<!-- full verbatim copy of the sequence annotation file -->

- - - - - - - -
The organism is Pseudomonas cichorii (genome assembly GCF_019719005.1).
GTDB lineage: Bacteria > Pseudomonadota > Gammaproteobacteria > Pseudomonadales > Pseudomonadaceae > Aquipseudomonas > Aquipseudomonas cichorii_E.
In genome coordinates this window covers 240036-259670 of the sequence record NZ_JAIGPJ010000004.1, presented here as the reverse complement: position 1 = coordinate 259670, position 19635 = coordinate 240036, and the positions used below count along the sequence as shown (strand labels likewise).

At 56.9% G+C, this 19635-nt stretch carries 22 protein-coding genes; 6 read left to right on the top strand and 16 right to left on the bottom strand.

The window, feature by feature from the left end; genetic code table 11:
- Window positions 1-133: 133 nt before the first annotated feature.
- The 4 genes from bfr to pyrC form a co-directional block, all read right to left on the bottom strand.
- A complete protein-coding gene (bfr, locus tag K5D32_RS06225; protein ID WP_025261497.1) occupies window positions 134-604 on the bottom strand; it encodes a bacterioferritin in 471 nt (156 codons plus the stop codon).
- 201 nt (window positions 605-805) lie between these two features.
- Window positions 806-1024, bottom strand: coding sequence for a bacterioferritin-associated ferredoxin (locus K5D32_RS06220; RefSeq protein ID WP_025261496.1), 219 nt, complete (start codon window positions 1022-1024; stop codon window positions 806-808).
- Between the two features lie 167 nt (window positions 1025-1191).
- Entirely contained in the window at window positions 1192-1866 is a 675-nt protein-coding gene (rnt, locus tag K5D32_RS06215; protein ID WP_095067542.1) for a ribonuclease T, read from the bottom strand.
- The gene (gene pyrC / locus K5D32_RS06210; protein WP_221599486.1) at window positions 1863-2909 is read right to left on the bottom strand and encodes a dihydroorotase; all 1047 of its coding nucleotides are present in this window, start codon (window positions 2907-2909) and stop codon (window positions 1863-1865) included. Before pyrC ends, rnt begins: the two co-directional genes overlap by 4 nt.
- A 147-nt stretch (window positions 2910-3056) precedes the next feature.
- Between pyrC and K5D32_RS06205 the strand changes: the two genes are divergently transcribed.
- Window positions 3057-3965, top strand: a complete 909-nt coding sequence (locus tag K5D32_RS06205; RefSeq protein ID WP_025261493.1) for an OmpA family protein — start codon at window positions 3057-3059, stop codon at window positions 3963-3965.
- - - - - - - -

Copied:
The organism is Pseudomonas cichorii (genome assembly GCF_019719005.1).
GTDB lineage: Bacteria > Pseudomonadota > Gammaproteobacteria > Pseudomonadales > Pseudomonadaceae > Aquipseudomonas > Aquipseudomonas cichorii_E.
In genome coordinates this window covers 240036-259670 of the sequence record NZ_JAIGPJ010000004.1, presented here as the reverse complement: position 1 = coordinate 259670, position 19635 = coordinate 240036, and the positions used below count along the sequence as shown (strand labels likewise).

At 56.9% G+C, this 19635-nt stretch carries 22 protein-coding genes; 6 read left to right on the top strand and 16 right to left on the bottom strand.

The window, feature by feature from the left end; genetic code table 11:
- Window positions 1-133: 133 nt before the first annotated feature.
- The 4 genes from bfr to pyrC form a co-directional block, all read right to left on the bottom strand.
- A complete protein-coding gene (bfr, locus tag K5D32_RS06225; protein ID WP_025261497.1) occupies window positions 134-604 on the bottom strand; it encodes a bacterioferritin in 471 nt (156 codons plus the stop codon).
- 201 nt (window positions 605-805) lie between these two features.
- Window positions 806-1024, bottom strand: coding sequence for a bacterioferritin-associated ferredoxin (locus K5D32_RS06220; RefSeq protein ID WP_025261496.1), 219 nt, complete (start codon window positions 1022-1024; stop codon window positions 806-808).
- Between the two features lie 167 nt (window positions 1025-1191).
- Entirely contained in the window at window positions 1192-1866 is a 675-nt protein-coding gene (rnt, locus tag K5D32_RS06215; protein ID WP_095067542.1) for a ribonuclease T, read from the bottom strand.
- The gene (gene pyrC / locus K5D32_RS06210; protein WP_221599486.1) at window positions 1863-2909 is read right to left on the bottom strand and encodes a dihydroorotase; all 1047 of its coding nucleotides are present in this window, start codon (window positions 2907-2909) and stop codon (window positions 1863-1865) included. Before pyrC ends, rnt begins: the two co-directional genes overlap by 4 nt.
- A 147-nt stretch (window positions 2910-3056) precedes the next feature.
- Between pyrC and K5D32_RS06205 the strand changes: the two genes are divergently transcribed.
- Window positions 3057-3965, top strand: a complete 909-nt coding sequence (locus tag K5D32_RS06205; RefSeq protein ID WP_025261493.1) for an OmpA family protein — start codon at window positions 3057-3059, stop codon at window positions 3963-3965.